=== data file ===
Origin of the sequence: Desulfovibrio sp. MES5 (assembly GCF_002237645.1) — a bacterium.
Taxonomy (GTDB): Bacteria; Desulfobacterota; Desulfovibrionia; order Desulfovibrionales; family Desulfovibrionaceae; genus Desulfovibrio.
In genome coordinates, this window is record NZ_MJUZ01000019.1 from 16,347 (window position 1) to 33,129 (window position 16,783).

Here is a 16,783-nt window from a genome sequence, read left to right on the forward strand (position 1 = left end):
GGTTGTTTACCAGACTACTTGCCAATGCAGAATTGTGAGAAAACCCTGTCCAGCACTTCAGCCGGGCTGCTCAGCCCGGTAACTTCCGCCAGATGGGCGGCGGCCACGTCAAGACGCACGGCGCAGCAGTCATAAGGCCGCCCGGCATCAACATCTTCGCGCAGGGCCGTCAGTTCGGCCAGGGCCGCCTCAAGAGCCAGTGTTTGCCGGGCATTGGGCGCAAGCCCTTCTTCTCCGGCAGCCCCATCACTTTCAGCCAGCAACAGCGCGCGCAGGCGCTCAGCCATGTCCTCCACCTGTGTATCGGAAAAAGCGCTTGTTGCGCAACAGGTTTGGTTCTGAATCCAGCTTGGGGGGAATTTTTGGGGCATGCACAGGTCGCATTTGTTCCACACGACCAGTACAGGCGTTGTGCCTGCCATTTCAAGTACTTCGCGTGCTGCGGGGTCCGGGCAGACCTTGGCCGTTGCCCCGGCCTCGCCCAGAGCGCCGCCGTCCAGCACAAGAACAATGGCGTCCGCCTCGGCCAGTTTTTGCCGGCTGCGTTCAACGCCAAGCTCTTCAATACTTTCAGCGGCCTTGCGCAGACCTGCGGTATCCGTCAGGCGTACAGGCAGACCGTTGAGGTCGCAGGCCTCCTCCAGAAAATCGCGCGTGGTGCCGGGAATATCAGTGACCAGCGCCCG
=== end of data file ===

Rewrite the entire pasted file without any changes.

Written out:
Origin of the sequence: Desulfovibrio sp. MES5 (assembly GCF_002237645.1) — a bacterium.
Taxonomy (GTDB): Bacteria; Desulfobacterota; Desulfovibrionia; order Desulfovibrionales; family Desulfovibrionaceae; genus Desulfovibrio.
In genome coordinates, this window is record NZ_MJUZ01000019.1 from 16,347 (window position 1) to 33,129 (window position 16,783).

Here is a 16,783-nt window from a genome sequence, read left to right on the forward strand (position 1 = left end):
GGTTGTTTACCAGACTACTTGCCAATGCAGAATTGTGAGAAAACCCTGTCCAGCACTTCAGCCGGGCTGCTCAGCCCGGTAACTTCCGCCAGATGGGCGGCGGCCACGTCAAGACGCACGGCGCAGCAGTCATAAGGCCGCCCGGCATCAACATCTTCGCGCAGGGCCGTCAGTTCGGCCAGGGCCGCCTCAAGAGCCAGTGTTTGCCGGGCATTGGGCGCAAGCCCTTCTTCTCCGGCAGCCCCATCACTTTCAGCCAGCAACAGCGCGCGCAGGCGCTCAGCCATGTCCTCCACCTGTGTATCGGAAAAAGCGCTTGTTGCGCAACAGGTTTGGTTCTGAATCCAGCTTGGGGGGAATTTTTGGGGCATGCACAGGTCGCATTTGTTCCACACGACCAGTACAGGCGTTGTGCCTGCCATTTCAAGTACTTCGCGTGCTGCGGGGTCCGGGCAGACCTTGGCCGTTGCCCCGGCCTCGCCCAGAGCGCCGCCGTCCAGCACAAGAACAATGGCGTCCGCCTCGGCCAGTTTTTGCCGGCTGCGTTCAACGCCAAGCTCTTCAATACTTTCAGCGGCCTTGCGCAGACCTGCGGTATCCGTCAGGCGTACAGGCAGACCGTTGAGGTCGCAGGCCTCCTCCAGAAAATCGCGCGTGGTGCCGGGAATATCAGTGACCAGCGCCCG